This new B.1.1.28 sublineage spreading in Uruguay is characterized by 10 lineage-defining genetic changes, including five non-synonymous mutations (Figure 1C). Three were located in the Spike protein being two the non-synonymous mutations Q675H and Q677H, which are in the proximity of the polybasic cleavage site at the S1/S2 boundary. The amino acid change S:Q677H has been reported as a recurrent mutation arising independently in many SARS-CoV-2 lineages circulating worldwide by the end of 2020 . In fact, a search in the EpiCoV database (accessed on July 7, 2021) reported 146 samples with high quality SARS-CoV-2 genome sequences with both Q675H and Q677H present, distributed in 12 different countries (in descendent frequency order: Uruguay, England, USA, Belgium, India, Australia, Switzerland, Spain, Netherlands, Japan, Germany and France) and genotyped as 13 different pango lineages (in descendent frequency order: B.1.36, B.1.1.28, B.1.2, C.36, B.1.538, B.1.1.316, B.1.526, B.1.525, B.1.243, B.1.1.70, B.1.1.7, B.1.1.63 and B.1). Recently, a study forecasted that these mutations could appear in emerging SARS-CoV-2 VOCs in the following months .
Figure 1. A Map of Uruguay showing the number of sequences classified as B.1.1.28+Q675H+Q677H in every department. B. Maximum likelihood phylogeographic analysis of lineage B.1.1.28 samples (n=1719) from Uruguay (n=246), Brazil (n=1469) and USA, Spain and Belgium (n=4) inferred by ancestral character reconstruction method implemented in PastML. Tips and branches are colored according to sampling location and the most probable location state of their descendent nodes, respectively, as indicated in the legend. Shaded boxes highlight the major B.1.1.28 clades in Uruguay. UY-I corresponds to the clade B.1.1.28+Q675H+Q677H here discussed while UY-II is a B.1.1.28 clade carrying mutation N:P13L widely distributed in southern Brazil. Asterisks indicate the sequences dispersed from Uruguay to the USA and Spain. The time scaled tree was rooted with the earliest sequence. C. Bayesian phylogeographic analysis of B.1.1.28+Q675H+Q677H clade in Uruguay, implemented in BEAST. Uruguayan sequences generated by the IiWG (n=110) were combined with six additional basal sequences from southeastern Brazil. Tips and branches of the time-scaled Bayesian tree are colored according to sampling location and the most probable location state of their descendent nodes, respectively, as indicated in the legend. Posterior probability support values and estimated TMRCAs are indicated at key nodes. Additionally, a heatmap represents the presence or absence of synapomorphic sites. The color scheme indicates the different mutations, as indicated in the legend. In each case, genomic position, nucleotide substitution, viral protein and amino acid is shown. D. Number of daily new cases from March, 2020 to May, 2021 in the country (black), in Montevideo (fuchsia), Rocha (pink) and in Salto (gren). Daily new cases for Rocha and Salto were multiplied by a factor proportional to the population of that department in comparison to Montevideo (times 23 and 13, for Rocha and Salto, respectively) for visualization purposes. Confidence intervals of TMRCA of Montevideo (fuchsia), Rocha (pink) and Salto (green) clades are shown as shaded areas.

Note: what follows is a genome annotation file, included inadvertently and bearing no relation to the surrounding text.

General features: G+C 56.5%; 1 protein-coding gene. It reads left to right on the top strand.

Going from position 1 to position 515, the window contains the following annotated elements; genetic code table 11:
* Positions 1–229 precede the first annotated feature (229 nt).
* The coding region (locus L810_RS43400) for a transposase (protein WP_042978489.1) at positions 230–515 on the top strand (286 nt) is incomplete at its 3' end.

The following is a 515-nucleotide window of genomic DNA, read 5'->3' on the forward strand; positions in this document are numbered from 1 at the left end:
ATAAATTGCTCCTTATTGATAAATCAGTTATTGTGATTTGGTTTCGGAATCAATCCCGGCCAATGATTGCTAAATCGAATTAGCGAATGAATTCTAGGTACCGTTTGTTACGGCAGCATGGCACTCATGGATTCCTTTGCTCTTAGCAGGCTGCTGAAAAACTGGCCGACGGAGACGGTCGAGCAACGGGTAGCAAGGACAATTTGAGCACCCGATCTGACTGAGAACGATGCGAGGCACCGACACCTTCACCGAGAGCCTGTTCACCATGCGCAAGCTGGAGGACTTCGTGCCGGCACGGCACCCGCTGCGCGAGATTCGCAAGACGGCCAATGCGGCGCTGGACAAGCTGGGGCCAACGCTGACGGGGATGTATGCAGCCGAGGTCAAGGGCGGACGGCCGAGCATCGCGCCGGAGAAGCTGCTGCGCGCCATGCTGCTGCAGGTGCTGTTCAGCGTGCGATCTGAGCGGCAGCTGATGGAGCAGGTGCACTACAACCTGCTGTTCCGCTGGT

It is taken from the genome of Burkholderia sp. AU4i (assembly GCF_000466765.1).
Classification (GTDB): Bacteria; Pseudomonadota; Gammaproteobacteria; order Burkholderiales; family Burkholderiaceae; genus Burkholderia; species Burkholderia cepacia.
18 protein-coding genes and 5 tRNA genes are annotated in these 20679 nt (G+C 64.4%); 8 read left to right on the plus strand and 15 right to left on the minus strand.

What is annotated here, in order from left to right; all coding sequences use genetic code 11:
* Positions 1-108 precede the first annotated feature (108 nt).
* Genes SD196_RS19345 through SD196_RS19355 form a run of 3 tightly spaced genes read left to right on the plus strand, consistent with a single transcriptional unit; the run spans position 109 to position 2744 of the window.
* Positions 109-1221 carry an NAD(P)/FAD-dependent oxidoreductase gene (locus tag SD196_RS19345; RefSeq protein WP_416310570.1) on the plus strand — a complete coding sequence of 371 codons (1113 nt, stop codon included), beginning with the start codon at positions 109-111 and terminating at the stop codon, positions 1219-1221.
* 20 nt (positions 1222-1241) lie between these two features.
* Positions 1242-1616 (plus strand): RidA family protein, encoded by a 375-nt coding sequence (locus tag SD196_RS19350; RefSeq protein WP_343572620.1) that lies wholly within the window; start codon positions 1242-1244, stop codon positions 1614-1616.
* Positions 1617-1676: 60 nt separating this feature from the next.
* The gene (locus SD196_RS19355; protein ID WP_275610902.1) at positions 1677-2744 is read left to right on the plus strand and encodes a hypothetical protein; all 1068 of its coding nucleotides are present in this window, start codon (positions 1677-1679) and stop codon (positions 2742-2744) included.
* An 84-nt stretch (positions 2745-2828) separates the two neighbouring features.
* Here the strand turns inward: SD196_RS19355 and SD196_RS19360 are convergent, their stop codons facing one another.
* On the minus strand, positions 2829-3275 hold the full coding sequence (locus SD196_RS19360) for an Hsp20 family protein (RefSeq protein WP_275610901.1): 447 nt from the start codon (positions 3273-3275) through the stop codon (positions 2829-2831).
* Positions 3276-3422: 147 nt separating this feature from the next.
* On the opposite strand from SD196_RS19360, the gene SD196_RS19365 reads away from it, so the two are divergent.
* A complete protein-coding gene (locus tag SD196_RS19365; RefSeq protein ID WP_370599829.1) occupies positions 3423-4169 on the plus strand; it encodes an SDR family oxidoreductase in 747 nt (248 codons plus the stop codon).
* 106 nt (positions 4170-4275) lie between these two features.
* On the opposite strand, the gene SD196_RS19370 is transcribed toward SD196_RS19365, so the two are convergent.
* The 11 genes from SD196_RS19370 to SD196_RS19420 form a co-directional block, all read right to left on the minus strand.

This study describes the emergence and local spread of a B.1.1.28 sublineage carrying Spike mutations Q675H+Q677H in Uruguay that coincided with the first exponential growth phase of the COVID-19 epidemic in the country that started by November, 2020. The ancestral virus was probably introduced from southeastern Brazil into Montevideo, Uruguay by November 2020 and this virus rapidly disseminated across the whole country. Although the B.1.1.28+Q675H+Q677H lineage was later substituted by the VOC P.1 as the most prevalent lineage in Uruguay since April 2021, the monitoring of the concurrent emergence of Spike mutations Q675H+Q677H in VOIs and/or VOCs should be of worldwide interest.
The National Ministry of Health (Uruguay) is the main health Institution in our country. It is a dedicated ethics oversight body and has granted us the ethical approval for this work. All necessary patient/participant consent has been obtained and the appropriate institutional forms have been archived.
The authors wish to thank all the health care workers and scientists who have worked hard to deal with this pandemic threat, the GISAID team, and all the EpiCoV database’s submitters, GISAID acknowledgment table containing sequences used in this study is attached to this post (Appendix 2). This work was supported by FOCEM-Fondo para la Convergencia Estructural del Mercosur (COF03/11).
All SARS-CoV-2 genome sequences have been submitted to the EpiCoV/GISAID database with accession numbers indicated in the linked table.